New Delhi: The government may be readying to relax foreign investment rules in newspapers and television news channels from the current 26% to 49% in a move that, if it goes through, will be welcomed by foreign media firms seeking an entry into one of the fastest growing economies in the world, and decried by some domestic media firms.
Two people familiar with the matter confirmed that the government was going ahead with this move, although they differed on the contours of the change.
A senior bureaucrat said the proposal was ready and that the government would announce the change—spanning print and broadcast—next month.
A second person, who generally keeps abreast of developments in North Block, where the ministries of finance and home are located, said a cabinet note on increasing foreign direct investment (FDI) levels in news channels is ready and that he has seen it.
This person added that a decision would be announced after a cabinet meeting that will be held shortly.
Neither person wanted to be identified given the sensitivity of the issue. The government’s decision—if it happens—will also likely generate a political storm.
Talking to Mint after a cabinet meeting on Thursday, information and broadcasting minister Ambika Soni had said that although some media firms were pushing for increased FDI, there was no consensus among the media firms. Responding to a question on the proposal to increase the limit to 49% in news, she said that the government was discussing the various sectoral caps in media recommended by the Telecom Regulatory Authority of India. “No decision has been taken on these yet,” she added.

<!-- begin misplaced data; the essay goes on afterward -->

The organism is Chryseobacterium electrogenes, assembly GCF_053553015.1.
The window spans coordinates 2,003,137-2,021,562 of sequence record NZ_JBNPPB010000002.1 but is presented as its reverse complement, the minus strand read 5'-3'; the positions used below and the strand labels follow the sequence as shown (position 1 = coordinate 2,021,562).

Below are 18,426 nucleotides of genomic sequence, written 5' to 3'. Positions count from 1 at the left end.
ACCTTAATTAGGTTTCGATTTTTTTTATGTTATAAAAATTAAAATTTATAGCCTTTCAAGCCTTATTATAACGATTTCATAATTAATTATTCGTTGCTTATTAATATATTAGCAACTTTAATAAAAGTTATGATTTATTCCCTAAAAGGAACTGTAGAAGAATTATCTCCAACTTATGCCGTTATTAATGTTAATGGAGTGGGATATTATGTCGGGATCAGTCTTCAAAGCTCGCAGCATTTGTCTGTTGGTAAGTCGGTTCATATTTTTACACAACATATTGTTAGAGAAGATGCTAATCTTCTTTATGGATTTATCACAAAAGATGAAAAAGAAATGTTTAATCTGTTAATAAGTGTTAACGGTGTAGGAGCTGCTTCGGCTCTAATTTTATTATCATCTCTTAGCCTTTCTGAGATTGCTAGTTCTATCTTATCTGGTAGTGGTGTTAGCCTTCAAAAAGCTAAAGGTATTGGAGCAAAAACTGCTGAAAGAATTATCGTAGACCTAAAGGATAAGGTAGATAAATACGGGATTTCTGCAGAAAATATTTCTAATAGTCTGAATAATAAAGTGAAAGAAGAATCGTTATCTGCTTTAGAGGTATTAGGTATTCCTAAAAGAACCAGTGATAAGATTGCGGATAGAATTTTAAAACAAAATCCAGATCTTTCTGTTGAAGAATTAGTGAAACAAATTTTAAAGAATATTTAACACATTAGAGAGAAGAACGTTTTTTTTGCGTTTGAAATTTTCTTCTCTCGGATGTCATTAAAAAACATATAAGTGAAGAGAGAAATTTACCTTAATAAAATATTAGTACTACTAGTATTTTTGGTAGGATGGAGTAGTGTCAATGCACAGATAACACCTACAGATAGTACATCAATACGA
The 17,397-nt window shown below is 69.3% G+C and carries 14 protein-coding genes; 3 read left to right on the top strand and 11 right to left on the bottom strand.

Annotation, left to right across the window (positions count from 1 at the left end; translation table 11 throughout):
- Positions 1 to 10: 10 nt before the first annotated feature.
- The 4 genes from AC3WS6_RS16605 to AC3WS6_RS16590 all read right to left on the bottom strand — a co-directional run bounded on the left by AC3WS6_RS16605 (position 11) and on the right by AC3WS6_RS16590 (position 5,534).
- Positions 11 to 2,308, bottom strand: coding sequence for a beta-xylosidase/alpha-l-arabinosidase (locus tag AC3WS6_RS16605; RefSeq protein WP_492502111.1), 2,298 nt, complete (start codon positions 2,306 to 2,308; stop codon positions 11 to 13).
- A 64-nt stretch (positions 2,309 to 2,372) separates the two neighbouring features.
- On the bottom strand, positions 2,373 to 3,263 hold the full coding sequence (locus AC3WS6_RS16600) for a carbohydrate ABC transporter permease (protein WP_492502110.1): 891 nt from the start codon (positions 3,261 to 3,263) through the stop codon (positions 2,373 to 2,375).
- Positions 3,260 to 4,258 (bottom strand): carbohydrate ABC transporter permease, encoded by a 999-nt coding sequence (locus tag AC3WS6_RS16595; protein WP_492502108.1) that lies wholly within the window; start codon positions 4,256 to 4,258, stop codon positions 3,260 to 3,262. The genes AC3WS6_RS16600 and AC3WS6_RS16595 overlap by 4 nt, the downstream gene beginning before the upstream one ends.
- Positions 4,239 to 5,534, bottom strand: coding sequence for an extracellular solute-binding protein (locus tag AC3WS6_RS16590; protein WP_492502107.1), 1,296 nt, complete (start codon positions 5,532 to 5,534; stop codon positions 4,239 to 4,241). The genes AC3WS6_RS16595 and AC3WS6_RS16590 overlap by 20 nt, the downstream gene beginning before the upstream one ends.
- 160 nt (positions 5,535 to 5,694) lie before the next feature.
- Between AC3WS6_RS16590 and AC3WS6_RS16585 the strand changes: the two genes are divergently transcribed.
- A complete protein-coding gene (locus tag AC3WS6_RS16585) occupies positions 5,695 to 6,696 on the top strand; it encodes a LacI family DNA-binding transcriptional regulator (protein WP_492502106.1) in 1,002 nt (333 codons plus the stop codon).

Soni has, in recent weeks, hinted at a coming change in foreign investment rules in media—first at the Indian Magazine Congress on 5 November and then at the World Economic Forum’s India Economic Summit on 9 November.
A third person, the chief executive of a broadcast firm, said that he was aware of a proposal to increase the foreign investment level in news channels that the government was considering before this year’s general election.
The government had decided to defer its consideration of the proposal till after the elections, given that the issue could have hurt its prospects in the elections. This person, who too did not want to be identified, said he had not heard of the government’s new move.
Rajesh Jain, head of audit and consulting firm KPMG’s media practice, said: “If the 26% cap is indeed being pushed to 49%, it will have a positive impact on the foreign interest in the news broadcasting sector. Also, it would open up the opportunity beyond 26% for private equity investors as well. This will be a good thing for the companies, which need to raise money.”
However, he added that a lot would depend on the fine print of the guidelines such as editorial control.
Vivek Gupta, partner at boutique consultancy BMR Advisors, echoed Jain’s view on capital requirements: “The Indian consumer is highly value-driven and does not pay up easily for media products. So the companies need to make huge investments to reach scale.”
The government first allowed 26% FDI in news and current affairs in print media in 2002. The ceiling for non-news newspapers and magazines was fixed at 74% and the policy had several caveats. In the case of news and current affairs newspapers and magazines, the guidelines said the shareholding could not be dispersed and a significant stake was to be held by a single Indian promoter.
The policy also required key posts in the editorial board, including the chief editor’s, to be occupied by Indians.
Last year, the government changed some of the rules for magazines and allowed foreign news and business magazines to launch Indian editions. However, the FDI level in ventures launching such editions was not raised and only Indian companies registered under the Indian Companies Act were allowed to launch them.
The 2002 decision to allow 26% foreign investment reversed the 1955 cabinet resolution against foreign participation in news media.